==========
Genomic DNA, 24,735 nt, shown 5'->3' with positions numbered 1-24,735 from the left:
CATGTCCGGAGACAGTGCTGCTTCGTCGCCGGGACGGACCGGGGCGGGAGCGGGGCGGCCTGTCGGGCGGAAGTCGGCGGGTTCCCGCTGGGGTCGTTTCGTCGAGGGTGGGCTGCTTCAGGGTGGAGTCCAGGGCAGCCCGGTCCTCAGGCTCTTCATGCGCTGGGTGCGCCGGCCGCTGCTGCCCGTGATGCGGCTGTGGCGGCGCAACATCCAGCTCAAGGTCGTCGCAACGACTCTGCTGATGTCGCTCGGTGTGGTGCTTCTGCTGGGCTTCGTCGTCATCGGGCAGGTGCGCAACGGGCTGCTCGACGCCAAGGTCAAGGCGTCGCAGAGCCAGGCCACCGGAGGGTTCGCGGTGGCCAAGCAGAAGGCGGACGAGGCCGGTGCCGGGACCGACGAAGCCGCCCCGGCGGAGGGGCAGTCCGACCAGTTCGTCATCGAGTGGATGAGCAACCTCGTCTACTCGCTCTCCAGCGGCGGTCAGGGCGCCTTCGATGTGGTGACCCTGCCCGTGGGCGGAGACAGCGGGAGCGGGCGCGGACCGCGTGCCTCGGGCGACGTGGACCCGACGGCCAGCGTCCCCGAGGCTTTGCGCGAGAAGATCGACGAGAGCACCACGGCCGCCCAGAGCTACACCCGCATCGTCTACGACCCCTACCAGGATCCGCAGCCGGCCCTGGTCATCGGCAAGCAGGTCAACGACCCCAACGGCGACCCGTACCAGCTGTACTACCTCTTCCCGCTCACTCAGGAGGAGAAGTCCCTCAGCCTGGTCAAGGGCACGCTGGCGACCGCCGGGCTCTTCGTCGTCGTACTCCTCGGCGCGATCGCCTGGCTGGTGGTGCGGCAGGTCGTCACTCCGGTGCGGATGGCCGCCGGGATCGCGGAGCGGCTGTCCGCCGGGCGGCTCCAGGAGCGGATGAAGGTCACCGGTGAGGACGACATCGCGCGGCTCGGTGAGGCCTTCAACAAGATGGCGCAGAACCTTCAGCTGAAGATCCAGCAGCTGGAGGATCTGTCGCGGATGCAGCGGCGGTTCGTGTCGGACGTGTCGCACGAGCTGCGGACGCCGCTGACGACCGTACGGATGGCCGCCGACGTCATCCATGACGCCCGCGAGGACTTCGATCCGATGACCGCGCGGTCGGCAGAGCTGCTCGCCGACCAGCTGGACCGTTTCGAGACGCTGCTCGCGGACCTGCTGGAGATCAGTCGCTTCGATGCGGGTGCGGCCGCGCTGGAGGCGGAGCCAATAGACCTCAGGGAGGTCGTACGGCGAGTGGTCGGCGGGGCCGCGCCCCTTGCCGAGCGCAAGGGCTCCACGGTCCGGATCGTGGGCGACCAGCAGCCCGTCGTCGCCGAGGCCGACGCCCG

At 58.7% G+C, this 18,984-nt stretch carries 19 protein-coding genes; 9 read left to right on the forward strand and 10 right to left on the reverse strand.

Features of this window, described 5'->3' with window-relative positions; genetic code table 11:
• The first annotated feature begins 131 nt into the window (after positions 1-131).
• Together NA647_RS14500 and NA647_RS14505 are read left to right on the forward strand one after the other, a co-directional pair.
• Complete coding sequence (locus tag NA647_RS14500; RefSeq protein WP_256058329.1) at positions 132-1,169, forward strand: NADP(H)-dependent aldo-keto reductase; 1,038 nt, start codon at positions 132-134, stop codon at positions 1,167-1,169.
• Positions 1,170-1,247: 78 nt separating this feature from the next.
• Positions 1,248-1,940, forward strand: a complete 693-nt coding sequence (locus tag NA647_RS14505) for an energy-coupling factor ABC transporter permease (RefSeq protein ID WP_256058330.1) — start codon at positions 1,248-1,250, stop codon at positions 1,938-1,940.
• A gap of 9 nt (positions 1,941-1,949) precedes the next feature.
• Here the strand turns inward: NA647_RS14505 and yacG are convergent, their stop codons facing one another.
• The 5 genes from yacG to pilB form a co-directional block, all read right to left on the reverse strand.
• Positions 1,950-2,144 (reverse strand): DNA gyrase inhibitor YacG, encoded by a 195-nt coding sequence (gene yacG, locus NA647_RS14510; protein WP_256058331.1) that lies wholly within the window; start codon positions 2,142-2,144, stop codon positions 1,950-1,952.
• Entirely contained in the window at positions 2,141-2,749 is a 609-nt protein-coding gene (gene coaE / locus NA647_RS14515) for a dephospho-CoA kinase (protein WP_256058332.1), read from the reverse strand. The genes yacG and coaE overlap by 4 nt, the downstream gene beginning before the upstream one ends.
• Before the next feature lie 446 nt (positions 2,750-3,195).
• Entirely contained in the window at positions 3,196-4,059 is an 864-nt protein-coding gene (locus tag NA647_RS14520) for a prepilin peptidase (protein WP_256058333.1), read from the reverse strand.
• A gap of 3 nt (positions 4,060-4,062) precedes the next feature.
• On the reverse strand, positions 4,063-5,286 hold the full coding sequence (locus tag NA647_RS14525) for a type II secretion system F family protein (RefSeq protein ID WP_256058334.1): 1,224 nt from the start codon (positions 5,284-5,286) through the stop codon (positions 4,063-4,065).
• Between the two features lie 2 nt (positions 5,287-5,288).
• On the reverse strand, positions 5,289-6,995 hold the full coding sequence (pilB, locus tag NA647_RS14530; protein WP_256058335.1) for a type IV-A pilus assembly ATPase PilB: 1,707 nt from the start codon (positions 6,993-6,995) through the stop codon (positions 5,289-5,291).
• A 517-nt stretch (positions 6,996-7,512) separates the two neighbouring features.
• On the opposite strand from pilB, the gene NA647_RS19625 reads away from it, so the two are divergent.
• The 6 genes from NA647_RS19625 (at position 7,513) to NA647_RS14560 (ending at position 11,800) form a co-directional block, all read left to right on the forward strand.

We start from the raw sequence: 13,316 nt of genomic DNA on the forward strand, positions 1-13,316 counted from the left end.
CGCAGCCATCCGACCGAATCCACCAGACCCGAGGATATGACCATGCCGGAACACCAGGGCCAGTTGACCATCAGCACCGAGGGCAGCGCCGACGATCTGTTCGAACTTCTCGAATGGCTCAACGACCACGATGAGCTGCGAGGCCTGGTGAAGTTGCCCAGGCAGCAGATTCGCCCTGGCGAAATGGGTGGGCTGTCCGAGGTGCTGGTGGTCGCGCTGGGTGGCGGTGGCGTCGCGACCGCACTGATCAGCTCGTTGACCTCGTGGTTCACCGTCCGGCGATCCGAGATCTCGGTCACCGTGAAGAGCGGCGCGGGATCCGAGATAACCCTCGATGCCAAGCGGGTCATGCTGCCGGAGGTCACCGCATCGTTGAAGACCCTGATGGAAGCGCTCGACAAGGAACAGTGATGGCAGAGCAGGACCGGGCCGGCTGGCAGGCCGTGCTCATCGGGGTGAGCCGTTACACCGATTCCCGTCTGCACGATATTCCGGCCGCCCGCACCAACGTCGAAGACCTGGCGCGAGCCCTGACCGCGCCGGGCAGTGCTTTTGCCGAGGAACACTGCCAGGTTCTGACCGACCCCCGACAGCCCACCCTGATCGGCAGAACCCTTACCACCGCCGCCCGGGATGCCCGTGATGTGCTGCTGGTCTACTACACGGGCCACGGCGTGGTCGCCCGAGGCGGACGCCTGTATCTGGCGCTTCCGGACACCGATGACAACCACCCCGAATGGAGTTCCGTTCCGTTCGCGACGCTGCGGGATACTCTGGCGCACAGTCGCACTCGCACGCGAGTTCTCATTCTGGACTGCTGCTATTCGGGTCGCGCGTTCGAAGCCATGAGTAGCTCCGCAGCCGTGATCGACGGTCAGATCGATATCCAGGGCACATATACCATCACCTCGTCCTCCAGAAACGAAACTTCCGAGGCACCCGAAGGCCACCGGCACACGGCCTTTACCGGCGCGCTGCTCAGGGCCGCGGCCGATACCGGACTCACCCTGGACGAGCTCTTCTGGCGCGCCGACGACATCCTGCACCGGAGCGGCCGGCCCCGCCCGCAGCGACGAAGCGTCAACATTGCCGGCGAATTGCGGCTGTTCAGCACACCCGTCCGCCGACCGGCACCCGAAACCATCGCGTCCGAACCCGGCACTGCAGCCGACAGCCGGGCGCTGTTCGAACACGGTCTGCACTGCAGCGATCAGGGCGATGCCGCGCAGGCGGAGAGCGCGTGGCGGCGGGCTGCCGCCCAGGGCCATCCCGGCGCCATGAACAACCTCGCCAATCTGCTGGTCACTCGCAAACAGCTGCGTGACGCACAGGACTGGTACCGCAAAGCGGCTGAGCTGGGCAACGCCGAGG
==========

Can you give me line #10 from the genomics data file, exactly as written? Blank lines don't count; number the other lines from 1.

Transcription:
• A gap of 9 nt (positions 1,941-1,949) precedes the next feature.